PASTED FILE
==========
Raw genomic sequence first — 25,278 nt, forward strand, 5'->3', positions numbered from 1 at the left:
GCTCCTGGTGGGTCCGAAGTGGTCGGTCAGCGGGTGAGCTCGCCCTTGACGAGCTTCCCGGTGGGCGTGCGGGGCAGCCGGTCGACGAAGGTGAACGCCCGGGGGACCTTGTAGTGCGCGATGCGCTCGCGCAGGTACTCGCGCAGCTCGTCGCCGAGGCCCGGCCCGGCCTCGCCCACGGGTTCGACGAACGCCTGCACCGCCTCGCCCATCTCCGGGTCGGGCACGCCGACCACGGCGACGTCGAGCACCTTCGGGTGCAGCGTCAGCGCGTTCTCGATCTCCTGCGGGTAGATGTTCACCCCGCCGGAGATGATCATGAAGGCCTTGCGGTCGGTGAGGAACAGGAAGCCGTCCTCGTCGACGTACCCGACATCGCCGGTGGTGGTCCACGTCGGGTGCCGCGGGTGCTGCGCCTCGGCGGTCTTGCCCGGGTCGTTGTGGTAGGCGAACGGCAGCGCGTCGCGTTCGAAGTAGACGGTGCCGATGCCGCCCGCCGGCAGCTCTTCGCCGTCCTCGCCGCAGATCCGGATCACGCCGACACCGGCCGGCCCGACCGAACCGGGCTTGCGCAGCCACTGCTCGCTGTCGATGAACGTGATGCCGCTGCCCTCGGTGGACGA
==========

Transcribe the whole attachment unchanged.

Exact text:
Raw genomic sequence first — 25,278 nt, forward strand, 5'->3', positions numbered from 1 at the left:
GCTCCTGGTGGGTCCGAAGTGGTCGGTCAGCGGGTGAGCTCGCCCTTGACGAGCTTCCCGGTGGGCGTGCGGGGCAGCCGGTCGACGAAGGTGAACGCCCGGGGGACCTTGTAGTGCGCGATGCGCTCGCGCAGGTACTCGCGCAGCTCGTCGCCGAGGCCCGGCCCGGCCTCGCCCACGGGTTCGACGAACGCCTGCACCGCCTCGCCCATCTCCGGGTCGGGCACGCCGACCACGGCGACGTCGAGCACCTTCGGGTGCAGCGTCAGCGCGTTCTCGATCTCCTGCGGGTAGATGTTCACCCCGCCGGAGATGATCATGAAGGCCTTGCGGTCGGTGAGGAACAGGAAGCCGTCCTCGTCGACGTACCCGACATCGCCGGTGGTGGTCCACGTCGGGTGCCGCGGGTGCTGCGCCTCGGCGGTCTTGCCCGGGTCGTTGTGGTAGGCGAACGGCAGCGCGTCGCGTTCGAAGTAGACGGTGCCGATGCCGCCCGCCGGCAGCTCTTCGCCGTCCTCGCCGCAGATCCGGATCACGCCGACACCGGCCGGCCCGACCGAACCGGGCTTGCGCAGCCACTGCTCGCTGTCGATGAACGTGATGCCGCTGCCCTCGGTGGACGA